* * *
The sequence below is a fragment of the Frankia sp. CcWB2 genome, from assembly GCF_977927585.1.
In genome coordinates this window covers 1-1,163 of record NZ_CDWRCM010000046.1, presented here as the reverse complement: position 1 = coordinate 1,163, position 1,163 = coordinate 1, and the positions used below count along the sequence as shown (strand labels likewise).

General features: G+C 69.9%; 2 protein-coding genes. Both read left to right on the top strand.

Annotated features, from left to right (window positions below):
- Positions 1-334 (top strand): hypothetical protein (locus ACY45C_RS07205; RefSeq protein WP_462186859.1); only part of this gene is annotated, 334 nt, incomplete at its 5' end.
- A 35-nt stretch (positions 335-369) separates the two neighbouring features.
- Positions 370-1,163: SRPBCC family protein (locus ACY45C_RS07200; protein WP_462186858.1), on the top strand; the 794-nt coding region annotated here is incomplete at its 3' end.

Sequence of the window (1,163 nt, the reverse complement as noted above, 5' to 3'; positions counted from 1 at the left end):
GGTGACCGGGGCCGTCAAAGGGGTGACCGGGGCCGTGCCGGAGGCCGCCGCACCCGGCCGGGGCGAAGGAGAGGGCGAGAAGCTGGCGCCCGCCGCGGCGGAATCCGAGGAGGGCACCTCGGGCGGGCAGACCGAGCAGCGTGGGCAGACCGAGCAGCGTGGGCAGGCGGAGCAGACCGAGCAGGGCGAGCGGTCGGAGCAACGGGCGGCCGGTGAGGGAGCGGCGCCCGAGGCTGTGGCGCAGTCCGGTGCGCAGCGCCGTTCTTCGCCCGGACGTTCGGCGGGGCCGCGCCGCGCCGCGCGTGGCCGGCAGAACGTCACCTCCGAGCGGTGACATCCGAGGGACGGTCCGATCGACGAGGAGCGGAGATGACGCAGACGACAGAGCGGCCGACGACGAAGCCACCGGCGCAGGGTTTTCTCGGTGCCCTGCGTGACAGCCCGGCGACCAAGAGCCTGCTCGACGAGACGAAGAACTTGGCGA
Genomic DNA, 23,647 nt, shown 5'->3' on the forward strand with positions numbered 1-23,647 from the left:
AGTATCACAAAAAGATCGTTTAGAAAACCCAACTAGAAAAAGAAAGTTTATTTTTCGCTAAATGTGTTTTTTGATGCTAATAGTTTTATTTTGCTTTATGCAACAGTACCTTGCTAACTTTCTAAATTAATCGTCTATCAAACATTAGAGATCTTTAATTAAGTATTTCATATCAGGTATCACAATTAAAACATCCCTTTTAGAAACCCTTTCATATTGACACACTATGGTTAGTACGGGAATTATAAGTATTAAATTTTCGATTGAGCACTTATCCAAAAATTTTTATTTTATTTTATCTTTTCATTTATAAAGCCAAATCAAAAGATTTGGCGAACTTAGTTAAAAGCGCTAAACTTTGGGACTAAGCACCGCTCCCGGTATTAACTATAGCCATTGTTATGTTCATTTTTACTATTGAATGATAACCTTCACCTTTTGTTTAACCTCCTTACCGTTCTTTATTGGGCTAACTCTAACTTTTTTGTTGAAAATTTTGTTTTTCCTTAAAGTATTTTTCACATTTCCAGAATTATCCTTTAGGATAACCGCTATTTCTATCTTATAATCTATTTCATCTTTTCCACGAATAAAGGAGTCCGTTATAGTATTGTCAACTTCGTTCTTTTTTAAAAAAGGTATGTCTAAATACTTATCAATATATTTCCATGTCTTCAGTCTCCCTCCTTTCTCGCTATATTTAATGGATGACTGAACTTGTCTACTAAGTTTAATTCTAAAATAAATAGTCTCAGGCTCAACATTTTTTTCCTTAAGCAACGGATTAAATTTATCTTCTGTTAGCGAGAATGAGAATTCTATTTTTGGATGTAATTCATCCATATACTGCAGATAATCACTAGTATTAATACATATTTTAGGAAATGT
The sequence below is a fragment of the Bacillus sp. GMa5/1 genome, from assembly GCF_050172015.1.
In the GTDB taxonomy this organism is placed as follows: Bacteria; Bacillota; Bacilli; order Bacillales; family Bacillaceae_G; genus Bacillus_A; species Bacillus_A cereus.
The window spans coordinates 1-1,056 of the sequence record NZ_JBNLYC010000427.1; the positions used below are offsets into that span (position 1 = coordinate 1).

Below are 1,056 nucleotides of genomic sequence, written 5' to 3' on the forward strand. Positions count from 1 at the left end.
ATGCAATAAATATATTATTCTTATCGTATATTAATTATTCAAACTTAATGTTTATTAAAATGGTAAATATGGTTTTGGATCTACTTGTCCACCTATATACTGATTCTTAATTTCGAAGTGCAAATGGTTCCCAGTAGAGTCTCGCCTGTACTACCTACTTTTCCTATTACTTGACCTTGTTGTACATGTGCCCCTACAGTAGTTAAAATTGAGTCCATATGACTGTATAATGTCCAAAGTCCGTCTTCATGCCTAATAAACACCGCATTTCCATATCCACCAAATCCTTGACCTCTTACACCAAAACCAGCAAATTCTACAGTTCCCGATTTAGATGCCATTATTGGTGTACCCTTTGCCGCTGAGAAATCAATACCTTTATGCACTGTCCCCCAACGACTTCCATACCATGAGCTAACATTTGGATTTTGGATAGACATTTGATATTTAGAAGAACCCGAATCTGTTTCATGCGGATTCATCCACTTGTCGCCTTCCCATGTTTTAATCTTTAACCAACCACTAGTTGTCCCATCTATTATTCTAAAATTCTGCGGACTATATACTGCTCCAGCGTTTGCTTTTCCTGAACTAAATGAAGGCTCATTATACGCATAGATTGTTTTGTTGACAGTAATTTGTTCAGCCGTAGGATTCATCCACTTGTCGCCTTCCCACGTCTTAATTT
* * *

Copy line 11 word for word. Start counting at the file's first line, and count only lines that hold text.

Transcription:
AGTATCACAAAAAGATCGTTTAGAAAACCCAACTAGAAAAAGAAAGTTTATTTTTCGCTAAATGTGTTTTTTGATGCTAATAGTTTTATTTTGCTTTATGCAACAGTACCTTGCTAACTTTCTAAATTAATCGTCTATCAAACATTAGAGATCTTTAATTAAGTATTTCATATCAGGTATCACAATTAAAACATCCCTTTTAGAAACCCTTTCATATTGACACACTATGGTTAGTACGGGAATTATAAGTATTAAATTTTCGATTGAGCACTTATCCAAAAATTTTTATTTTATTTTATCTTTTCATTTATAAAGCCAAATCAAAAGATTTGGCGAACTTAGTTAAAAGCGCTAAACTTTGGGACTAAGCACCGCTCCCGGTATTAACTATAGCCATTGTTATGTTCATTTTTACTATTGAATGATAACCTTCACCTTTTGTTTAACCTCCTTACCGTTCTTTATTGGGCTAACTCTAACTTTTTTGTTGAAAATTTTGTTTTTCCTTAAAGTATTTTTCACATTTCCAGAATTATCCTTTAGGATAACCGCTATTTCTATCTTATAATCTATTTCATCTTTTCCACGAATAAAGGAGTCCGTTATAGTATTGTCAACTTCGTTCTTTTTTAAAAAAGGTATGTCTAAATACTTATCAATATATTTCCATGTCTTCAGTCTCCCTCCTTTCTCGCTATATTTAATGGATGACTGAACTTGTCTACTAAGTTTAATTCTAAAATAAATAGTCTCAGGCTCAACATTTTTTTCCTTAAGCAACGGATTAAATTTATCTTCTGTTAGCGAGAATGAGAATTCTATTTTTGGATGTAATTCATCCATATACTGCAGATAATCACTAGTATTAATACATATTTTAGGAAATGT